It is not unusual to be afraid of scorpions. Their most distinctive features are pincer-shaped pedipalps and a stinging tail, which some species can swing toward their target at about 130 centimeters per second.

However, that doesn’t mean we have to hate them. When you learn more about scorpions, you will know that they are generally less dangerous than they appear, and it can also help us appreciate them as important members of our ecosystems. Do you want to discover some curious details about them? Pay attention to the following lines.

1. They are not insects

Scorpions are arachnids, like spiders, mites, and ticks. And as arachnids, they are part of a larger group of arthropods called chelicerates, which also includes horseshoe crabs and sea spiders. Importantly, chelicerates are not insects. Insects are a different type of arthropod. Chelicerae and insects can be distinguished in several ways, such as their number of legs: adult insects have six legs, while arachnids and other chelicerae have eight legs plus two more pairs of appendages called chelicerae and pedipalps. The chelicerae often take the shape of mouthparts, and in scorpions the pedipalps have become pincers.

2. They don’t just live in deserts

They are very much associated with the desert, but they also live in places like the Brazilian jungle, British Columbia, North Carolina and even the Himalayas, adapting to any type of climate.

3. Not all are lethal

There are almost 2,000 species of scorpion, but only 30 or 40 of them have a venom powerful enough to kill a person under normal circumstances. The different types of venom are very well adapted to the lifestyle of each species, prepared to be as effective as possible against their prey.

4. They eat almost everything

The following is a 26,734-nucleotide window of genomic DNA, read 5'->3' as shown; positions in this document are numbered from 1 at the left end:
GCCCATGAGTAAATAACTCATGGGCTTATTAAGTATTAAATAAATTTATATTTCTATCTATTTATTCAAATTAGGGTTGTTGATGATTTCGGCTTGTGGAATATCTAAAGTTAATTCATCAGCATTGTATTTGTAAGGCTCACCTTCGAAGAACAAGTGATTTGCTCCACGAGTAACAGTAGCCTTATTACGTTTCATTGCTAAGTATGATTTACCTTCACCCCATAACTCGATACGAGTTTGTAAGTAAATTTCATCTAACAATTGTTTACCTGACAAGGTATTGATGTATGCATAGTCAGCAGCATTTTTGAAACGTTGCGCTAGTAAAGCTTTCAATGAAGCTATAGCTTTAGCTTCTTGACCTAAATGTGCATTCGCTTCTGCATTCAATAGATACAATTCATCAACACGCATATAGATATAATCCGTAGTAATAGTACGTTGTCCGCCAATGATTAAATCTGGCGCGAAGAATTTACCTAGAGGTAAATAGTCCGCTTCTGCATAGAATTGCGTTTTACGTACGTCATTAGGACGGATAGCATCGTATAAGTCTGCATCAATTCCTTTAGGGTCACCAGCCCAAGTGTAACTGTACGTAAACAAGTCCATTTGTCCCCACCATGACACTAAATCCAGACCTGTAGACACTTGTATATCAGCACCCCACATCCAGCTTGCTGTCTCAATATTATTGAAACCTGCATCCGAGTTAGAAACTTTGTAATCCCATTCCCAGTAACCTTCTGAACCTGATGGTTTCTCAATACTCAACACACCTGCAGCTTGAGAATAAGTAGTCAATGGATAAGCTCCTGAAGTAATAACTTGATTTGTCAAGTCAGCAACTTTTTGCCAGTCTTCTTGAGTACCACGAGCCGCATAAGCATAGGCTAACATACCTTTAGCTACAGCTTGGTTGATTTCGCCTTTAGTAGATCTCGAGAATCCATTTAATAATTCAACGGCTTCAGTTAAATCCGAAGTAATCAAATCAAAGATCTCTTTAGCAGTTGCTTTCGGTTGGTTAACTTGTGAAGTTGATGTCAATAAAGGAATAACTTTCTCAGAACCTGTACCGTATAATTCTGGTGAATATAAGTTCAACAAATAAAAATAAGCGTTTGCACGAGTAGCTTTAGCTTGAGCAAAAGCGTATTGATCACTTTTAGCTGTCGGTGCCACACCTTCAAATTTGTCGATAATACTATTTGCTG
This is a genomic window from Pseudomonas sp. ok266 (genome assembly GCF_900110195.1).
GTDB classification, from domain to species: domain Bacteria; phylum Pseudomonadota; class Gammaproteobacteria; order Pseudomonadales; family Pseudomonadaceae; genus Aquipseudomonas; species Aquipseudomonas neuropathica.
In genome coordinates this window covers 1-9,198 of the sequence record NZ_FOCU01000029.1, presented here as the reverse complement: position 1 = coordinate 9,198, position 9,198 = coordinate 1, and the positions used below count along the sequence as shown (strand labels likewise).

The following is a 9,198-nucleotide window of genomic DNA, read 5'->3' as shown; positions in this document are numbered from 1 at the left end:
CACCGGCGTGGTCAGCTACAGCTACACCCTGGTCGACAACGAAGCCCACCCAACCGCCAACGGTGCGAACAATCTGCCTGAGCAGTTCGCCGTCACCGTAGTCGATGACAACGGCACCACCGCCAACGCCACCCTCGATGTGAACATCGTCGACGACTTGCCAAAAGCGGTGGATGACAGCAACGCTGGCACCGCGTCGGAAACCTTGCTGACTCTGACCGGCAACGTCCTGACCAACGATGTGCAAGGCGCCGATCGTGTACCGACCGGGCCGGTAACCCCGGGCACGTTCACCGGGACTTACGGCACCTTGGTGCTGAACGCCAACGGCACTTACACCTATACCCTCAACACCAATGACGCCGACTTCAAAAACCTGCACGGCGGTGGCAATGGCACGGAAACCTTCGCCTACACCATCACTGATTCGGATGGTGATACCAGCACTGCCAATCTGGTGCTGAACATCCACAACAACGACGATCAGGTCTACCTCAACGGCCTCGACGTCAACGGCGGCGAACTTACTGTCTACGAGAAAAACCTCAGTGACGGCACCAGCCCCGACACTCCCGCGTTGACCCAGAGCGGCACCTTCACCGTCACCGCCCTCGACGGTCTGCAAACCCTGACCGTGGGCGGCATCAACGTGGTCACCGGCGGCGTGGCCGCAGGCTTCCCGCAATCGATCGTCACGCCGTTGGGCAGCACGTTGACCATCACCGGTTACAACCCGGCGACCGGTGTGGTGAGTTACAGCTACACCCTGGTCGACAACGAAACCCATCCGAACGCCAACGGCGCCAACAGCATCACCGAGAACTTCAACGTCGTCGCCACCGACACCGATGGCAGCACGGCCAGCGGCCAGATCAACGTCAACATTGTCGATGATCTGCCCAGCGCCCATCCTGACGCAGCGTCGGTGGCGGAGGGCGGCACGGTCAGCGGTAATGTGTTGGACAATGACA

Scorpions normally eat insects, but their diet can be very wide and varied. This is a key factor for its survival in many hostile environments, having a great capacity for adaptation.

5. They can control your metabolism

When food is scarce, the scorpion has the incredible ability to slow down its metabolism, practically placing itself in a state of “economy mode”. This technique allows some species to consume very little oxygen and to survive with only one insect per year.

6. They don’t need a lot of food to live, but they do need dirt or sand

There is one thing that scorpions need yes or yes to survive: the land. These animals burrow in it, in areas with perpetual frosts or dense grass, where there is no loose soil, it is possible that scorpions cannot thrive.

7. Scorpions are not much larger than the palm of a hand.

Although in cinema and documentaries they may seem rather big, the truth is that the reality is completely different. The size of scorpions ranges from 9 mm and only in some species can reach 21 cm, as is the case of emperor scorpions.

8. They existed long before the first dinosaurs

According to the fossils found, it is estimated that scorpions existed for more than 400 million years. Therefore, it is possible that scorpions are the oldest land animals still living today. For comparison, the first known dinosaurs evolved around 240 million years ago.

9. They do not have a certain number of offspring

It is a data that can vary a lot. So much so that, as far as is known, the number of scorpion offspring can be different according to each species and range from 2 to more than 100 per litter.

10. They dance before mating

Scorpions perform a courtship ritual that resembles a dance, sometimes known as “promenade à deux” (from the French, meaning “walk for two”). Details vary by species, but if the female shows interest in the male, they usually start by facing and grasping each other’s pedipalps, then twisting back and forth along with their tails raised above their backs.

The dance can last from a few minutes to hours. At the end of the dance, the male deposits his spermatophore on the ground for the female and then leaves.